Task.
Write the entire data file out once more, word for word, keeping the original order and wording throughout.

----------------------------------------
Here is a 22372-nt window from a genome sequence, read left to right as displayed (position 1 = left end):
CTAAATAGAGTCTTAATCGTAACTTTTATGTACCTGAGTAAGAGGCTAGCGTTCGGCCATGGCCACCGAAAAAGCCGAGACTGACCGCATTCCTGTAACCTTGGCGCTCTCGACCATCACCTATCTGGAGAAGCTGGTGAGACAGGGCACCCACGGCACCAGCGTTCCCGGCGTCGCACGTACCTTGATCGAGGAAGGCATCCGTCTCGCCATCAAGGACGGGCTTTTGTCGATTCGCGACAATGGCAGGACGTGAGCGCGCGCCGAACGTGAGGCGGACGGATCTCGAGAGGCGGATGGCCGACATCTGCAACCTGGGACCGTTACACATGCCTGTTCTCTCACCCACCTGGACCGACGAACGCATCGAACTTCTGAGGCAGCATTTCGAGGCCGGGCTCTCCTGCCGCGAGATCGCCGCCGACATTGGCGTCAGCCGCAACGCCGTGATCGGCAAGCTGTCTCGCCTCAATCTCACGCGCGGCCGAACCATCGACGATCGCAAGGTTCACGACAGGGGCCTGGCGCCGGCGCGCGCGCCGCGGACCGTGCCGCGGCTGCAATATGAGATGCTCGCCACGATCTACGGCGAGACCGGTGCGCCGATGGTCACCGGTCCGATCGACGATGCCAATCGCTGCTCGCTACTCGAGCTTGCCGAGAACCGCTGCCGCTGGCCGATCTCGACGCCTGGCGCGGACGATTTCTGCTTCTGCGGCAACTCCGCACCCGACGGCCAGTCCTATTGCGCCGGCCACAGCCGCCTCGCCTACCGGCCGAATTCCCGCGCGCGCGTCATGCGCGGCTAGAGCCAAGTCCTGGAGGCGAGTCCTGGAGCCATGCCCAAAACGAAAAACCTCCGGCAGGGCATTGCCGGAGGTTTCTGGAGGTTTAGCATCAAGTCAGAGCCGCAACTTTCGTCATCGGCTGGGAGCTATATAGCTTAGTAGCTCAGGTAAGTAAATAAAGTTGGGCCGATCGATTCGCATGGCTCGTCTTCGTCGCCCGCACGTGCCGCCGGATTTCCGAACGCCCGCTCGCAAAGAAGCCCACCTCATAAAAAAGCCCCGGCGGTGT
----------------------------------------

Here is a 22372-nt window from a genome sequence, read left to right as displayed (position 1 = left end):
CTAAATAGAGTCTTAATCGTAACTTTTATGTACCTGAGTAAGAGGCTAGCGTTCGGCCATGGCCACCGAAAAAGCCGAGACTGACCGCATTCCTGTAACCTTGGCGCTCTCGACCATCACCTATCTGGAGAAGCTGGTGAGACAGGGCACCCACGGCACCAGCGTTCCCGGCGTCGCACGTACCTTGATCGAGGAAGGCATCCGTCTCGCCATCAAGGACGGGCTTTTGTCGATTCGCGACAATGGCAGGACGTGAGCGCGCGCCGAACGTGAGGCGGACGGATCTCGAGAGGCGGATGGCCGACATCTGCAACCTGGGACCGTTACACATGCCTGTTCTCTCACCCACCTGGACCGACGAACGCATCGAACTTCTGAGGCAGCATTTCGAGGCCGGGCTCTCCTGCCGCGAGATCGCCGCCGACATTGGCGTCAGCCGCAACGCCGTGATCGGCAAGCTGTCTCGCCTCAATCTCACGCGCGGCCGAACCATCGACGATCGCAAGGTTCACGACAGGGGCCTGGCGCCGGCGCGCGCGCCGCGGACCGTGCCGCGGCTGCAATATGAGATGCTCGCCACGATCTACGGCGAGACCGGTGCGCCGATGGTCACCGGTCCGATCGACGATGCCAATCGCTGCTCGCTACTCGAGCTTGCCGAGAACCGCTGCCGCTGGCCGATCTCGACGCCTGGCGCGGACGATTTCTGCTTCTGCGGCAACTCCGCACCCGACGGCCAGTCCTATTGCGCCGGCCACAGCCGCCTCGCCTACCGGCCGAATTCCCGCGCGCGCGTCATGCGCGGCTAGAGCCAAGTCCTGGAGGCGAGTCCTGGAGCCATGCCCAAAACGAAAAACCTCCGGCAGGGCATTGCCGGAGGTTTCTGGAGGTTTAGCATCAAGTCAGAGCCGCAACTTTCGTCATCGGCTGGGAGCTATATAGCTTAGTAGCTCAGGTAAGTAAATAAAGTTGGGCCGATCGATTCGCATGGCTCGTCTTCGTCGCCCGCACGTGCCGCCGGATTTCCGAACGCCCGCTCGCAAAGAAGCCCACCTCATAAAAAAGCCCCGGCGGTGT